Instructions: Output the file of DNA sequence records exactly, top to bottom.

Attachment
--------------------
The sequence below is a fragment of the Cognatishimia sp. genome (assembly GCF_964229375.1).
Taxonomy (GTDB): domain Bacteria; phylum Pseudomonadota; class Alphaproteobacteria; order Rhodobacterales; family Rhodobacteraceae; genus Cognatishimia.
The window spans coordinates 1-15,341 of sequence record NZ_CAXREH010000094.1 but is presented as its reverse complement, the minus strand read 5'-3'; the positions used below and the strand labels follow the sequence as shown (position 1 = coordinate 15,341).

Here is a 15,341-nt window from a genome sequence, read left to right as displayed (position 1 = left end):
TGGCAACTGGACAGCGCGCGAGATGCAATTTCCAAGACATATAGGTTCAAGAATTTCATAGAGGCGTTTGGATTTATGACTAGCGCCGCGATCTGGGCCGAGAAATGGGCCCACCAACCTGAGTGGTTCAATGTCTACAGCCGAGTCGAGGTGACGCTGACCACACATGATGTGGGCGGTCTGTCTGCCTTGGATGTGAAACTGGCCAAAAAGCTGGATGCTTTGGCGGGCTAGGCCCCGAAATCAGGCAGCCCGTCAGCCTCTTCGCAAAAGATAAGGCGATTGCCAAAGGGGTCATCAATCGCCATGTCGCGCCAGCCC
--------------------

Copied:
The sequence below is a fragment of the Cognatishimia sp. genome (assembly GCF_964229375.1).
Taxonomy (GTDB): domain Bacteria; phylum Pseudomonadota; class Alphaproteobacteria; order Rhodobacterales; family Rhodobacteraceae; genus Cognatishimia.
The window spans coordinates 1-15,341 of sequence record NZ_CAXREH010000094.1 but is presented as its reverse complement, the minus strand read 5'-3'; the positions used below and the strand labels follow the sequence as shown (position 1 = coordinate 15,341).

Here is a 15,341-nt window from a genome sequence, read left to right as displayed (position 1 = left end):
TGGCAACTGGACAGCGCGCGAGATGCAATTTCCAAGACATATAGGTTCAAGAATTTCATAGAGGCGTTTGGATTTATGACTAGCGCCGCGATCTGGGCCGAGAAATGGGCCCACCAACCTGAGTGGTTCAATGTCTACAGCCGAGTCGAGGTGACGCTGACCACACATGATGTGGGCGGTCTGTCTGCCTTGGATGTGAAACTGGCCAAAAAGCTGGATGCTTTGGCGGGCTAGGCCCCGAAATCAGGCAGCCCGTCAGCCTCTTCGCAAAAGATAAGGCGATTGCCAAAGGGGTCATCAATCGCCATGTCGCGCCAGCCC